|MadSci Network: Earth Sciences|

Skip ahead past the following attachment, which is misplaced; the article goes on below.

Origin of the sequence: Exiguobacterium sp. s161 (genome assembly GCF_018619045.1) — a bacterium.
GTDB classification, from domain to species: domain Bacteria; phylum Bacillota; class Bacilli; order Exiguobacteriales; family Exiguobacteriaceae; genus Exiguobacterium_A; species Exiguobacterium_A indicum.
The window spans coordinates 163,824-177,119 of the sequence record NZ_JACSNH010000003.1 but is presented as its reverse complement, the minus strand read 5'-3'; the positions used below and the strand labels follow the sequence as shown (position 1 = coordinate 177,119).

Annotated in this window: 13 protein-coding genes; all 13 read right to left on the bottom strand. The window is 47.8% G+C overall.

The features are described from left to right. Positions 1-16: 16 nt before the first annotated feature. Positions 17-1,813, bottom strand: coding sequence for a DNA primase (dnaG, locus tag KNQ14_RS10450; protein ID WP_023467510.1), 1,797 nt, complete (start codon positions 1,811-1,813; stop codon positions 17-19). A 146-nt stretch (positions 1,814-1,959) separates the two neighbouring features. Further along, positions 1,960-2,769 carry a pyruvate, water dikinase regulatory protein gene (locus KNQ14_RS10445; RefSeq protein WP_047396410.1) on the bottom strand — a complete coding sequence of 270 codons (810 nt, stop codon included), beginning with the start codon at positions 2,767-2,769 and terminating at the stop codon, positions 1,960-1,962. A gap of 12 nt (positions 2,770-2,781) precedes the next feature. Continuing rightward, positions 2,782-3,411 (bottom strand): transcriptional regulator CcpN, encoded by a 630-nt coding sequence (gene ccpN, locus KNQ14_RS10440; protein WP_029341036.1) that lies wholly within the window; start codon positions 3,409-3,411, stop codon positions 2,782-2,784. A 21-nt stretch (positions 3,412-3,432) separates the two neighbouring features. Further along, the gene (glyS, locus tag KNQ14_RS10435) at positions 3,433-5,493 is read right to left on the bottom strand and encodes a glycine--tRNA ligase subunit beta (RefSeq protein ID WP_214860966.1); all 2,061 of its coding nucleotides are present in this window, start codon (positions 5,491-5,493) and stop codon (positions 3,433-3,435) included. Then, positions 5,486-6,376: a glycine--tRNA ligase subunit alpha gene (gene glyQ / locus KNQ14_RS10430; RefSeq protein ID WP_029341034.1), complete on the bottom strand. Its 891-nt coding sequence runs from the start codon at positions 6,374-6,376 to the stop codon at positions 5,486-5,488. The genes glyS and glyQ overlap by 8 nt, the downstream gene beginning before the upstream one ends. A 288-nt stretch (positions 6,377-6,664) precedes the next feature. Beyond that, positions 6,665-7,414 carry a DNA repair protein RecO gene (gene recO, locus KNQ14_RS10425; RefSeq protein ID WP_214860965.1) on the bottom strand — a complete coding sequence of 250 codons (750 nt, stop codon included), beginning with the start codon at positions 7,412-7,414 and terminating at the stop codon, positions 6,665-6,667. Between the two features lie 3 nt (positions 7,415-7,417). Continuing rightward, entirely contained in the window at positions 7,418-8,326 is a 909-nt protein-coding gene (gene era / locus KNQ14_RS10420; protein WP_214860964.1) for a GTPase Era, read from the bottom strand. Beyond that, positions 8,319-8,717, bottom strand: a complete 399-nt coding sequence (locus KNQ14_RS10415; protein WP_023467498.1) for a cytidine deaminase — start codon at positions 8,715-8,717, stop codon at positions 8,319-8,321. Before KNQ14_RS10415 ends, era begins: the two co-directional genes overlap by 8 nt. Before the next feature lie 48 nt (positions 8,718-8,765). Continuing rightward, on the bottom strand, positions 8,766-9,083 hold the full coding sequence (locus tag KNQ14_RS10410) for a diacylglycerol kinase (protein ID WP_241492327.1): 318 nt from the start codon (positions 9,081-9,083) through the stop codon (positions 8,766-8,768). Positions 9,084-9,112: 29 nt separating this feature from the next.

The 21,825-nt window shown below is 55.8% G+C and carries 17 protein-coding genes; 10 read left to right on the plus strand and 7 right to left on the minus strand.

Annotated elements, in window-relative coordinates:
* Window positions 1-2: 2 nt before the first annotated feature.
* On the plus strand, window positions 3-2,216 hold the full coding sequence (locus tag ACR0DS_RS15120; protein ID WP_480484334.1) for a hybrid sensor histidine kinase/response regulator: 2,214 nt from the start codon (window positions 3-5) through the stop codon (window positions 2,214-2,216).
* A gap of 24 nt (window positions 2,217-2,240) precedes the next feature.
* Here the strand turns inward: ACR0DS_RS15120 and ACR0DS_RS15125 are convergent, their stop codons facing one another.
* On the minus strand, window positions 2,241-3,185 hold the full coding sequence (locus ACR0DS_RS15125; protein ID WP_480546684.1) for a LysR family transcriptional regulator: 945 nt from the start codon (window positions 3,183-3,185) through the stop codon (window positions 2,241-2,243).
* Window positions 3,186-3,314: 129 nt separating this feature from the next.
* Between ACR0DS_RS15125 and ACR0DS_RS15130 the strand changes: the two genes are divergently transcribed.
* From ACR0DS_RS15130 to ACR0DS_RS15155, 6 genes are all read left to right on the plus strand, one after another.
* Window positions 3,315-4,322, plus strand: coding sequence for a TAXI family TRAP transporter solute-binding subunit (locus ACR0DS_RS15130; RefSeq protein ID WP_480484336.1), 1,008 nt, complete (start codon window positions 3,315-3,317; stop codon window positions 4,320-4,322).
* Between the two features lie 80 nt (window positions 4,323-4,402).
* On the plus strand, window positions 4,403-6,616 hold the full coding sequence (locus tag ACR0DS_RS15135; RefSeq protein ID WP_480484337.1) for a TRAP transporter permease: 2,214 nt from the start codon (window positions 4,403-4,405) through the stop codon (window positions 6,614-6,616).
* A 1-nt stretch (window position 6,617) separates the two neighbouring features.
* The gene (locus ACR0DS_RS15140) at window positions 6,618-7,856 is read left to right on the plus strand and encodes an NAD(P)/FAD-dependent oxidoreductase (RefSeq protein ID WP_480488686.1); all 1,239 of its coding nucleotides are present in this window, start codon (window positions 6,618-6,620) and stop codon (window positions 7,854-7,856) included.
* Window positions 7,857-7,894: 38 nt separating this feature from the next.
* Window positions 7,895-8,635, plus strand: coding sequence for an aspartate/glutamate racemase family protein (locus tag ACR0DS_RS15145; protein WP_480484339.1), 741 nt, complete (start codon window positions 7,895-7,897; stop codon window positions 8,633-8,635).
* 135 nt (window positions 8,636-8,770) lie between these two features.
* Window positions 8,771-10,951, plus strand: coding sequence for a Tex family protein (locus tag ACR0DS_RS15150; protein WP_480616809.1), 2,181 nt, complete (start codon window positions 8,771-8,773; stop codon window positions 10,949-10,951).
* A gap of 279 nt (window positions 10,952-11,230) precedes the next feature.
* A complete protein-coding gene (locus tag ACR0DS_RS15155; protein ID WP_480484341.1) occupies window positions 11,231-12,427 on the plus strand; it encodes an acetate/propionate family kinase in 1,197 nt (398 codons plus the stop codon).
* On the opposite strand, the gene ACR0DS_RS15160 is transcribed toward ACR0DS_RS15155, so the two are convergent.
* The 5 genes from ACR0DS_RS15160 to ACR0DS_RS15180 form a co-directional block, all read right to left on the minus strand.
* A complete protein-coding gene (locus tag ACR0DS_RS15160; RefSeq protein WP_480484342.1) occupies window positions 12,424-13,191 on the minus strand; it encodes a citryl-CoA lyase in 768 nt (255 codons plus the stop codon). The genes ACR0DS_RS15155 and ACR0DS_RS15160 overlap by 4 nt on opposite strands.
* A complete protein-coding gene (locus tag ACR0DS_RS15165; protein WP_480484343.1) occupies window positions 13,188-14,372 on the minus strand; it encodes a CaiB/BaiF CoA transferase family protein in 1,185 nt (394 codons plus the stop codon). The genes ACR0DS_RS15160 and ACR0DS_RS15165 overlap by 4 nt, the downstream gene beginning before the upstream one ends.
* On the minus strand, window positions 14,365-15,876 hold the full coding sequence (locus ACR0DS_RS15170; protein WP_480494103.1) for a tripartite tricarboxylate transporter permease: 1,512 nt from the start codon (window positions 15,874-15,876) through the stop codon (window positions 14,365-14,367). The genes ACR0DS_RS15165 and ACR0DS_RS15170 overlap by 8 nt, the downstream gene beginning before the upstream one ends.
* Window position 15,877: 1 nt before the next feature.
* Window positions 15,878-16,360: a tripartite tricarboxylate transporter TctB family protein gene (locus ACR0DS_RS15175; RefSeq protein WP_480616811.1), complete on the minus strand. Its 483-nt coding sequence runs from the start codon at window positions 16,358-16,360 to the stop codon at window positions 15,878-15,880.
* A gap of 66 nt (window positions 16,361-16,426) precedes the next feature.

A very good question, Kevin!! I judge a science fairs and have seen projects along this line (sound, talking, music, and so forth) a number of times. The interesting thing is that some students show differences and some don't. The first thing I look at when I see a project like this is how the experiment was conducted. For instance, lets take two plants to do this experiment on. We will talk to one plant, but not to the other. So the "non-talked-to" plant (called the control group) does not hear us talking to the "talked-to" plant (called the experimental group) we put them in separate rooms. Just from what we have set up so far let me point out the mistakes. 1) You really need a number of plants in each group. This helps make up for the fact that one may simply not grow as well. 2) In order to see if talking is having an effect, we need to make sure that nothing else is changing the growth of the plant. No two windows or rooms will have exactly the same temperature and light. This is what we would call in science an "uncontrolled variable". If you decide to keep the plants in the same place and move the ones you talk to, you have to move all of them so they all have the same stresses. 3) In the world of plants, I have found that every type of plant acts differently. The temperature, light, and water one type likes will kill another. I imagine that if talking has an effect, it will be different on every plant. 4) In talking to a plant, you are paying more attention to that individual and are more likely to notice it is dry, needs a leaf removed, or needs fertilizer, thus changing the growing conditions. To answer your question, in my humble opinion, talking to plants does not improve their growth. However, I have not been able to find any reliable references about this subject. If someone showed me some good, strong results that talking to a plant effects it, I would believe it. Something else I just thought about. I remember seeing a paper on the effect of "brushing" on the growth of greenhouse tomatoes. The researchers found that taking a large foam board and lightly stroking it across the tops of the plants slightly improved growth rates. This makes me wonder if talking to the plant would be like the wind blowing. Does a light wind improve plant growth? I hope that helps! Eric Biddinger Youth Educator Purdue University
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